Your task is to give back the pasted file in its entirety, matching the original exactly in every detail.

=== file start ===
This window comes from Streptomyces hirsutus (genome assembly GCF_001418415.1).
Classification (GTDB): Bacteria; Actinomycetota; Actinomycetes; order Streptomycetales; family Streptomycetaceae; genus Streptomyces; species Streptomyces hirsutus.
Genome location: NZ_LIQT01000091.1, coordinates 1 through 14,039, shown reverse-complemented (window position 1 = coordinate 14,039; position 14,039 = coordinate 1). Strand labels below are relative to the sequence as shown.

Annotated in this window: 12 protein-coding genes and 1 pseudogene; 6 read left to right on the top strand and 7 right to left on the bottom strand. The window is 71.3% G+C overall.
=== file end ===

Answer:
This window comes from Streptomyces hirsutus (genome assembly GCF_001418415.1).
Classification (GTDB): Bacteria; Actinomycetota; Actinomycetes; order Streptomycetales; family Streptomycetaceae; genus Streptomyces; species Streptomyces hirsutus.
Genome location: NZ_LIQT01000091.1, coordinates 1 through 14,039, shown reverse-complemented (window position 1 = coordinate 14,039; position 14,039 = coordinate 1). Strand labels below are relative to the sequence as shown.

Annotated in this window: 12 protein-coding genes and 1 pseudogene; 6 read left to right on the top strand and 7 right to left on the bottom strand. The window is 71.3% G+C overall.